There has been a lot of conversation lately about bullying, what actions to take, how to prevent it, how to help the victim, how to teach the bully. Most of the conversation has been centered around children. But what about adults? Sometimes adults are bullies and they don’t realize it. When joking isn’t funny anymore and a child’s requests to stop an action are ignored, adults become bullies against kids. I think it’s time we start talking about that.
Ways Adults Become Bullies:
1) Teasing a child about their appearance, voice or physical mannerisms. Saying “You’re so tiny,” “Your voice is so cute & squeaky,” or “Butterfingers,” are all forms of bullying. Imitating a child’s voice, mimicking their statements, or causing them to have an accident is bullying.
2) Touching a child’s body after they have asked for the action to stop. This does not only apply to inappropriate physical touch. This can be as simple as putting your arm around a child. If the child asks for an adult not do that and they continue, it is bullying. (In general, you should always let the child initiate physical touch of any kind.)
3) Taking or using a child’s personal belongings. This can include projects they are working on, purses or backpacks, toys, knick knacks. Anything that the child views as their personal property. Children give value and importance to things most adults wouldn’t. Taking a special rock that they found, a trinket they want to keep, or a drawing that they created without their permission is bullying.
4) Giving a child a nick name without their permission. Most children have a name that they like to be called. Unless they have given you permission, either through their silliness or expressed words, only call them by their name. If they ask you to stop calling them by a particular nick name at any time. Stop. No questions needed.
5) Not allowing a child to have breaks from interactions with people. Some kids have a strong need for personal space and personal time. Even very outgoing kids. Forcing them to constantly be around people and forcing them to constantly be in conversation or play with others is not fair.
6) Commenting about a stutter, vocal tic, or voice stop. It is highly unlikely that the child doesn’t realize that it’s happening. Commenting on it does not help.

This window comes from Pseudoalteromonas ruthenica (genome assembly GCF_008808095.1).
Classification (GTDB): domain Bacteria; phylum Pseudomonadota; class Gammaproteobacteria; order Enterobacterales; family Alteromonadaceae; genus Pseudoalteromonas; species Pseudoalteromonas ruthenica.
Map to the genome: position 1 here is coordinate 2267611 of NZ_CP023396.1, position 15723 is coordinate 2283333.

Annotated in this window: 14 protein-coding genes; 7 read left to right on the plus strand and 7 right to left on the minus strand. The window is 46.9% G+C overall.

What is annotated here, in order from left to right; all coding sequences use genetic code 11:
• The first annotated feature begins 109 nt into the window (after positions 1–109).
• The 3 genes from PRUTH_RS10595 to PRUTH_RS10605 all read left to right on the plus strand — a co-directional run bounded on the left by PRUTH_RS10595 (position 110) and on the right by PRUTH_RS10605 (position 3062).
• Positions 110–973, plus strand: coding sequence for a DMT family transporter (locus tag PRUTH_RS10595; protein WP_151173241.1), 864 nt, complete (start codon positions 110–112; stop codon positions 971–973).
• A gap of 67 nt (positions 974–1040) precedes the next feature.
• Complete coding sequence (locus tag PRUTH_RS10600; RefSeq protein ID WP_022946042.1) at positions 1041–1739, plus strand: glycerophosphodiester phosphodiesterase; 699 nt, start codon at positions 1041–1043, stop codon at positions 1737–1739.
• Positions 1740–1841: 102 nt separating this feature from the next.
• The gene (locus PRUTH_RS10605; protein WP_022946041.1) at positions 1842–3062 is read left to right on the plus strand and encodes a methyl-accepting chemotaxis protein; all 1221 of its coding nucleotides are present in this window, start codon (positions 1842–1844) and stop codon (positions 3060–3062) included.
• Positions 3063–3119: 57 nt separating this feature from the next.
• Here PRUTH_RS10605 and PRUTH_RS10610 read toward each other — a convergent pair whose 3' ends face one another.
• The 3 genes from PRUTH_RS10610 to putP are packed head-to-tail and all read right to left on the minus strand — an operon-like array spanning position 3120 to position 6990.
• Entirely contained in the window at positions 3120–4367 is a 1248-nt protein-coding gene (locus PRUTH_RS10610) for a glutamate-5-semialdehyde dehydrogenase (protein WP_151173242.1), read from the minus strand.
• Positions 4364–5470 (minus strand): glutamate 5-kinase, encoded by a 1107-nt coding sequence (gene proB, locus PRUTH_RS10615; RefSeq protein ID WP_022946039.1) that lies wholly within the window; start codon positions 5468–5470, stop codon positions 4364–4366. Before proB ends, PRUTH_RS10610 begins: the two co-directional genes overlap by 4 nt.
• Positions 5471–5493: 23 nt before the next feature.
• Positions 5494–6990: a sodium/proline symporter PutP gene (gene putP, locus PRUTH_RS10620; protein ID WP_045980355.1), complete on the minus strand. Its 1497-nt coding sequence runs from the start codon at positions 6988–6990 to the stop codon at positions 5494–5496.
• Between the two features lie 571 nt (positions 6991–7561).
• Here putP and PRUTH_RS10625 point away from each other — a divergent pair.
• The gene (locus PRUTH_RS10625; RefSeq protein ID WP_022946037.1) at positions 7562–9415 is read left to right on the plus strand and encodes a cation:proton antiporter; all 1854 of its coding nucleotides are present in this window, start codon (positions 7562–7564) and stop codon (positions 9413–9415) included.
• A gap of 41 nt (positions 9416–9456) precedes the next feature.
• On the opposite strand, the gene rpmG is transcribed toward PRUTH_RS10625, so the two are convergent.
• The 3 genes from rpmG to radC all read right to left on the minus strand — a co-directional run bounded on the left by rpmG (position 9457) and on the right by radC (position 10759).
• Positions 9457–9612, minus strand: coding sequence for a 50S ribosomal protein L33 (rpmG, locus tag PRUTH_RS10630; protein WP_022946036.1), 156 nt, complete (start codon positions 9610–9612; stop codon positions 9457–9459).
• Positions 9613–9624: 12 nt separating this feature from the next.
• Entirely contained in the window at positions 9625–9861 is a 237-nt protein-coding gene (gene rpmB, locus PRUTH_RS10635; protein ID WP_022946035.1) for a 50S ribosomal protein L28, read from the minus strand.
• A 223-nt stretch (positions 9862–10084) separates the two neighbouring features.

7) Allowing another child to be a bully while in your presence. When an adult doesn’t stop a child from bullying another child, they become a part of the bullying.
8) Not helping a child who feels emotionally overwhelmed with a situation. Seeing that a child is having a difficult time dealing with something, is becoming frustrated or angry, and allowing the situation to fester is bullying.
9) Negatively commenting about a child’s learning abilities or difficulties.
10) This should be obvious, but apparently is not… saying a child is stupid, ignorant, a trouble maker, or making other negative remarks is bullying.
Most people would never think about doing these things to another adult, but forget the fact that children are people too.
This goes far beyond good manners though.
We teach our children that when they have a problem, they should find an adult they can trust to help them with the problem. If a child consistently feels like adults will only become part of the problem, they eventually will stop trusting.
We also teach our children that when we say “No.” we mean it. They should be given the same courtesy. If we ignore them when they say “Stop.” or “No.” we are effectively teaching them that we can be ignored as well.
We want our children to respect other people’s bodies, belongings, time, space… just respect in general.
Just because they are little does not mean they should not be respected.
I do believe that children ought to have many adults in their lives with whom they can have positive interactions. This is how we teach them how to behave and respect others.
It’s when those interactions are not positive that there is a problem.
I also believe that most adults mean well. Kids are cute, they say silly things, they are still learning proper etiquette.
However, we, as adults, need to pay attention to the words the child is saying and the physical cues they are giving. It’s our job to be the mature ones who know when to stop (or never start).
What are some forms of adult bullying that you have seen? How do you intervene?
Let’s get this conversation flowing.